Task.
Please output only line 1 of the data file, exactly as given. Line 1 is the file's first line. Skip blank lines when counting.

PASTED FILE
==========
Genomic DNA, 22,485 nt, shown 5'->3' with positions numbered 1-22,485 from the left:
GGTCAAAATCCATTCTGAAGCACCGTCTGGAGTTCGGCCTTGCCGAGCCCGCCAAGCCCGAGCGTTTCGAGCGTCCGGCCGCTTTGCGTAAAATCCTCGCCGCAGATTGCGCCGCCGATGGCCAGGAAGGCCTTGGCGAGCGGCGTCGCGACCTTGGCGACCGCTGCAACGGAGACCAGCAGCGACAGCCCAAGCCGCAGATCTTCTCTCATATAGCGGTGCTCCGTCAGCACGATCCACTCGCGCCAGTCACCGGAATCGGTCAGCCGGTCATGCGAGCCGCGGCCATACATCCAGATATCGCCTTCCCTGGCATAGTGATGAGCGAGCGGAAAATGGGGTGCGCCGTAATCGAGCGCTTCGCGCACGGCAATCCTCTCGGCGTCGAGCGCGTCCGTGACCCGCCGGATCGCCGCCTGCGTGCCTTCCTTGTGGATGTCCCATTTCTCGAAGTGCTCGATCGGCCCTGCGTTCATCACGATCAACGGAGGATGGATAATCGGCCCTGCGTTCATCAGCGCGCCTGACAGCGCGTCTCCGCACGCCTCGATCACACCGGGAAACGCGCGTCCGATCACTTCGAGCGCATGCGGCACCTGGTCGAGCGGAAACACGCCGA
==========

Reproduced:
Genomic DNA, 22,485 nt, shown 5'->3' with positions numbered 1-22,485 from the left: